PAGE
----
An answer to this question would provide insight and references about how the linux kernel source code is reviewed prior to be released?
Particular interesting aspect of this question to me are:
- Who and how many persons review the code that is provided, i.e. via a pull request?
- Is there a change that a backdoor could go undedected, in particular considering firmware blobs?
- Are static/dynamic code analysis tools used, and if so to guard against accidental bugs only, or also against deliberate backdoors implants?
Info: I have looked at the LKML FAQ which provides the following statement related
How do I get my patch into the kernel?
(RRR) Depending on your patch there are several ways to get it into the kernel. The first thing is to determine under which maintainer does your code fall into (look in the MAINTAINERS file). If your patch is only a small bugfix and you're sure that it is 'obviously correct', [...]
[...] here's another important bit: one purpose of the list is to get patches peer-reviewed and well-tested.[...]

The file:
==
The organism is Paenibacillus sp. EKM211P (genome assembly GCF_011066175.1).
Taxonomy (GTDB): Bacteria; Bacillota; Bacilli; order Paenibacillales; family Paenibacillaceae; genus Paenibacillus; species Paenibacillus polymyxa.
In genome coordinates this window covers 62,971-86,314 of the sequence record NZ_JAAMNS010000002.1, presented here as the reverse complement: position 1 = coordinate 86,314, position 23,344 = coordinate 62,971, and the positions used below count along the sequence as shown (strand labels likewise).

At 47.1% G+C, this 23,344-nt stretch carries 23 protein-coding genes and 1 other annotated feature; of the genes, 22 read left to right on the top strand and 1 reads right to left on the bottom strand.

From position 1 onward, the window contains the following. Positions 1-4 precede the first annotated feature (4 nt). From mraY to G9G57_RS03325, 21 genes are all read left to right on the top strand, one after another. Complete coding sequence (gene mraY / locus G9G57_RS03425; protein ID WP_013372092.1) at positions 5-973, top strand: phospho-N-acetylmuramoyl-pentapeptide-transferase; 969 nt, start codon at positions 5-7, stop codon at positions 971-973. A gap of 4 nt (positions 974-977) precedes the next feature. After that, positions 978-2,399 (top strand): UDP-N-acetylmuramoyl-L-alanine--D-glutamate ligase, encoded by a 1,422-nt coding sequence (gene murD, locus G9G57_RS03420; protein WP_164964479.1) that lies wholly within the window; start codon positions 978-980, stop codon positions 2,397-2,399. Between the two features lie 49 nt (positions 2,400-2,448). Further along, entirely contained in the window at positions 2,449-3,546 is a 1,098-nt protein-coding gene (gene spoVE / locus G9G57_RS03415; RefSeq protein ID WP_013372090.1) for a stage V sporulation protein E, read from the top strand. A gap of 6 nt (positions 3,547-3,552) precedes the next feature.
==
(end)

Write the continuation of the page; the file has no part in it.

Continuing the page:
The core of the question is some insight, what this 'obviously correct' and peer-reviewed (e.g. who, how many?).
For sake of a concrete example, I looked at the example of the commit log for the staged
rtl8188eu wifi chip device driver, found in
- number of commits modifying file of
git log --format="%x00%h%n%an%n%cn%n%s" --name-status | tr '\0\n' '\n\0' | grep -a '8188eu' | tee commits | wc -l
- number of authors 190 persons
sed 's/^[^\x00]*\x00//g;s/\x00.*$//g' <commits | sort | uniq | wc -l
- number of commiters 12 (Al Viro, David S. Miller, Greg Kroah-Hartman, Ingo Molnar, Jeff Kirsher, Jiri Kosina, Johannes Berg, John W. Linville, Kees Cook, Linus Torvalds, Michael S. Tsirkin, Peter P Waskiewicz Jr)
sed 's/^[^\x00]*\x00//g;s/^[^\x00]*\x00//g;s/\x00.*$//g' <commits | sort | uniq